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The Mirror of Taste, and Dramatic Censor Vol I, No. 2, February 1810   By: (1774-1852)

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THE MIRROR OF TASTE,

AND

DRAMATIC CENSOR.

Vol. I. FEBRUARY 1810. No. 2.

HISTORY OF THE STAGE.

CHAPTER II.

RISE AND PROGRESS OF THE DRAMA IN GREECE ORIGIN OF TRAGEDY THESPIS ÆSCHYLUS, "THE FATHER OF THE TRAGIC ART" HIS ASTONISHING TALENTS HIS DEATH.

It has been already remarked that at a very early period, considerably more than three thousand years ago, the Chinese and other nations in the east understood the rudiments of the dramatic art. In their crude, anomalous representations they introduced conjurers, slight of hand men and rope dancers, with dogs, birds, monkies, snakes and even mice which were trained to dance, and in their dancing to perform evolutions descriptive of mathematical and astronomical figures. To this day the vestiges of those heterogeneous amusements are discernible all over Indostan: but that which will be regarded by many with surprise, is that in all countries pagan or christian the drama in its origin, with the dancings and spectacles attending it have been intermixed with divine worship. The Bramins danced before their god Vishnou, and still hold it as an article of faith that Vishnou had himself, "in the olden time" danced on the head of a huge serpent whose tail encompassed the world. That very dance which we call a minuet, has been proved by an ingenious Frenchman, to be the same dance originally performed by the priests in the temple of Apollo, and constructed by them, to be symbolical of the zodiac; every figure described by the heavenly bodies having a correspondent movement in the minuet: the diagonal line and the two parallels representing the zodiac generally, the twelve steps of which it is composed, representing the twelve signs, and the twelve months of the year, and the bow at the beginning and the end of it a profound obedience to the sun. About the year four hundred after the building of the city of Rome, the Romans, then smarting under great public calamity, in order to appease the anger of heaven, instituted theatrical performances, as feasts in honour of their gods. The first Spanish plays were founded, sometimes on the loves of shepherds, but much more frequently on points of theology, such as the birth of Christ, the passion, the temptation in the desert and the martyrdom of saints. The most celebrated dramatic poet of Portugal, Balthazar, wrote dramas which he called AUTOS chiefly on pious subjects and the prelate Trissino, the pope's nuncio, wrote the first regular tragedy, while cardinal Bibiena is said to be the author of the first comedy known in Italy, after the barbarous ages. The French stage began with the representation of MYSTRIES, by the priests, who acted sacred history on a stage, and personated divine characters. The first they performed was the history of the death of our Saviour, from which circumstance the company who acted, gave themselves the name of THE CONFRATERNITY OF THE PASSION: and in England one single paper which remains on record, proves that the clergy were the first dramatists. This paper is a petition of the clerks or clergy of St. Paul's to king Richard the Second, and dated in 1378 which prayed his majesty to prohibit a company of unexpert people from representing the history of the Old Testament, to the great prejudice of the said clergy, who had been at great charge and expense to represent the same at christmas.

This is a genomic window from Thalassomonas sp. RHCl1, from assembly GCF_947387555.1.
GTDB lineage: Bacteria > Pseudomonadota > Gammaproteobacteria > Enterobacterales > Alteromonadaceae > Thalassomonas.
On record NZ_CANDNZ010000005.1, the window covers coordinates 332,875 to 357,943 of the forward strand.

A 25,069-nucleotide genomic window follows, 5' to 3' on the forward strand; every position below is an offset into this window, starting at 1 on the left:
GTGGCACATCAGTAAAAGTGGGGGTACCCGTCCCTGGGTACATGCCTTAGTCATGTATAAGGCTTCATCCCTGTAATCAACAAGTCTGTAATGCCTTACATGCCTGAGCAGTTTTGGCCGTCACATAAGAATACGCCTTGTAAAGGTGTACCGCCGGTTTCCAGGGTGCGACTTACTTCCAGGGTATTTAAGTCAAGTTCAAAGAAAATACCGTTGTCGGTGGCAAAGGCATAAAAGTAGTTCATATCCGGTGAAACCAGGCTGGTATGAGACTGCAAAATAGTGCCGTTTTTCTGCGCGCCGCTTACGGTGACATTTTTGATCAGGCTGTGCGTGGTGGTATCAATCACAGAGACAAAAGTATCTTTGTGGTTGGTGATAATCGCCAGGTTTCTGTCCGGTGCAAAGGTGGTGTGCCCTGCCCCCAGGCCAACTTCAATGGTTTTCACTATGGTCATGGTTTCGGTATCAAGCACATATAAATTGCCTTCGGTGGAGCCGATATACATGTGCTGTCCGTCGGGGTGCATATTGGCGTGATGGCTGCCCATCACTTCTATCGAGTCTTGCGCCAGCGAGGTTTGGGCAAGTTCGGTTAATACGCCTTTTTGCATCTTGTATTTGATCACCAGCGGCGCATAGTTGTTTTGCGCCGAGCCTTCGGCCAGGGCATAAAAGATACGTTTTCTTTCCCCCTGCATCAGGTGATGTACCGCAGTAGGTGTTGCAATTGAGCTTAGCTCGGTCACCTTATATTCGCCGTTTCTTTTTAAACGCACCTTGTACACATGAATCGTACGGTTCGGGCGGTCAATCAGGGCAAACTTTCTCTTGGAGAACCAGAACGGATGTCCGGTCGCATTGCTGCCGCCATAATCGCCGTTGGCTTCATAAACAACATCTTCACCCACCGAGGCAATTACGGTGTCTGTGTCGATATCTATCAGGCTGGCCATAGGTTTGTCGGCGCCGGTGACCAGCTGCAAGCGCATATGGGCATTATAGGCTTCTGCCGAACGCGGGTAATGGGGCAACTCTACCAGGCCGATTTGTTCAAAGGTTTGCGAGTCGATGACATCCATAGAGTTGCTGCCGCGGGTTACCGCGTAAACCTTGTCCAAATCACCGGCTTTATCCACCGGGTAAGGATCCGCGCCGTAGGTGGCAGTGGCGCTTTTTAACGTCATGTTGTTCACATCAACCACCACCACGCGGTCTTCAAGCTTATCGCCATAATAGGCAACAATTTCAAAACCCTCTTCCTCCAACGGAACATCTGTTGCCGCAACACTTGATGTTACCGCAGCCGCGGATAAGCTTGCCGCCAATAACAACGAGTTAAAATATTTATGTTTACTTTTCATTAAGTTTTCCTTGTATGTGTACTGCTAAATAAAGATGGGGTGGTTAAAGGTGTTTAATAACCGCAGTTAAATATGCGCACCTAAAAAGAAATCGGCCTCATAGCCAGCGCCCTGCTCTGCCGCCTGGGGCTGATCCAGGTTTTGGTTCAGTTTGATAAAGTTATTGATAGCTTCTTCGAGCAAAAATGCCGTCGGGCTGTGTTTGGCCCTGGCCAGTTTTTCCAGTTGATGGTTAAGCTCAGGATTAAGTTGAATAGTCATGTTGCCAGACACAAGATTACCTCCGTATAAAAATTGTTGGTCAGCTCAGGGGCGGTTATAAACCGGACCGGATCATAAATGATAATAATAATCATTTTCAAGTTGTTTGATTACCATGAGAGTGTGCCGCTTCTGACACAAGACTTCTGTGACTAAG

It would be little to the purpose, to dwell longer on that part of the history of the drama, which lies back in the darkness of remote antiquity. Having shown that it did exist, in some shape or other, of which but very imperfect traces remain, and of course very inadequate notions can be collected, all further inquiry backward would be but the loss of so much time and trouble. The scope of human knowledge is extended at too heavy a price when the industry which might be more usefully applied, is exercised in hunting down origins into the obscurity of times so extremely distant. Where the greatest pains have been lavished on that sort of research, little knowledge has been gained; and the most diligent inquirers have been compelled either to confess that they were baffled, or rather than own their disappointment, to substitute fable for fact, and pass the fictions of imagination for historical truths... Continue reading book >>


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